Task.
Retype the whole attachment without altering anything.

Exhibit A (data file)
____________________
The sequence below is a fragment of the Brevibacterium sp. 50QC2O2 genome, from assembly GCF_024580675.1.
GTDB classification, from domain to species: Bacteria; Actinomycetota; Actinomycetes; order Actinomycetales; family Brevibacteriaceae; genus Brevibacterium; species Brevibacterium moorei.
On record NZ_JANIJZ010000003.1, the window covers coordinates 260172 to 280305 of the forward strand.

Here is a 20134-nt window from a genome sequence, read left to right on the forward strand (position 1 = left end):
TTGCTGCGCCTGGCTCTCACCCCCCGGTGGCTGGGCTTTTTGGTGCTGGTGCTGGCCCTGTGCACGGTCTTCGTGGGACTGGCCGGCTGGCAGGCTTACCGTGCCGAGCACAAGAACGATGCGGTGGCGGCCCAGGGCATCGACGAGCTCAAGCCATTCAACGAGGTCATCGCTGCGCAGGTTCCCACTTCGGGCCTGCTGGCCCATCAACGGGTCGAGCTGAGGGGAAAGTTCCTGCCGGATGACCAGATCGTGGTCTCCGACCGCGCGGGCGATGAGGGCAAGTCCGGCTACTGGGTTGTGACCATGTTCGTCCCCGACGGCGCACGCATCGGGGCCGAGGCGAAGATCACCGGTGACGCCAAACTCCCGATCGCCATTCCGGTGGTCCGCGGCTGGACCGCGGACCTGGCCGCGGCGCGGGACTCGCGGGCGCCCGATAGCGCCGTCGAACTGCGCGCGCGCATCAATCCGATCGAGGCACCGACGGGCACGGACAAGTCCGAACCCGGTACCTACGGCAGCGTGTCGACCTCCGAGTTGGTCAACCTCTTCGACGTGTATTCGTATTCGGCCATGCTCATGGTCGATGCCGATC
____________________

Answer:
The sequence below is a fragment of the Brevibacterium sp. 50QC2O2 genome, from assembly GCF_024580675.1.
GTDB classification, from domain to species: Bacteria; Actinomycetota; Actinomycetes; order Actinomycetales; family Brevibacteriaceae; genus Brevibacterium; species Brevibacterium moorei.
On record NZ_JANIJZ010000003.1, the window covers coordinates 260172 to 280305 of the forward strand.

Here is a 20134-nt window from a genome sequence, read left to right on the forward strand (position 1 = left end):
TTGCTGCGCCTGGCTCTCACCCCCCGGTGGCTGGGCTTTTTGGTGCTGGTGCTGGCCCTGTGCACGGTCTTCGTGGGACTGGCCGGCTGGCAGGCTTACCGTGCCGAGCACAAGAACGATGCGGTGGCGGCCCAGGGCATCGACGAGCTCAAGCCATTCAACGAGGTCATCGCTGCGCAGGTTCCCACTTCGGGCCTGCTGGCCCATCAACGGGTCGAGCTGAGGGGAAAGTTCCTGCCGGATGACCAGATCGTGGTCTCCGACCGCGCGGGCGATGAGGGCAAGTCCGGCTACTGGGTTGTGACCATGTTCGTCCCCGACGGCGCACGCATCGGGGCCGAGGCGAAGATCACCGGTGACGCCAAACTCCCGATCGCCATTCCGGTGGTCCGCGGCTGGACCGCGGACCTGGCCGCGGCGCGGGACTCGCGGGCGCCCGATAGCGCCGTCGAACTGCGCGCGCGCATCAATCCGATCGAGGCACCGACGGGCACGGACAAGTCCGAACCCGGTACCTACGGCAGCGTGTCGACCTCCGAGTTGGTCAACCTCTTCGACGTGTATTCGTATTCGGCCATGCTCATGGTCGATGCCGATC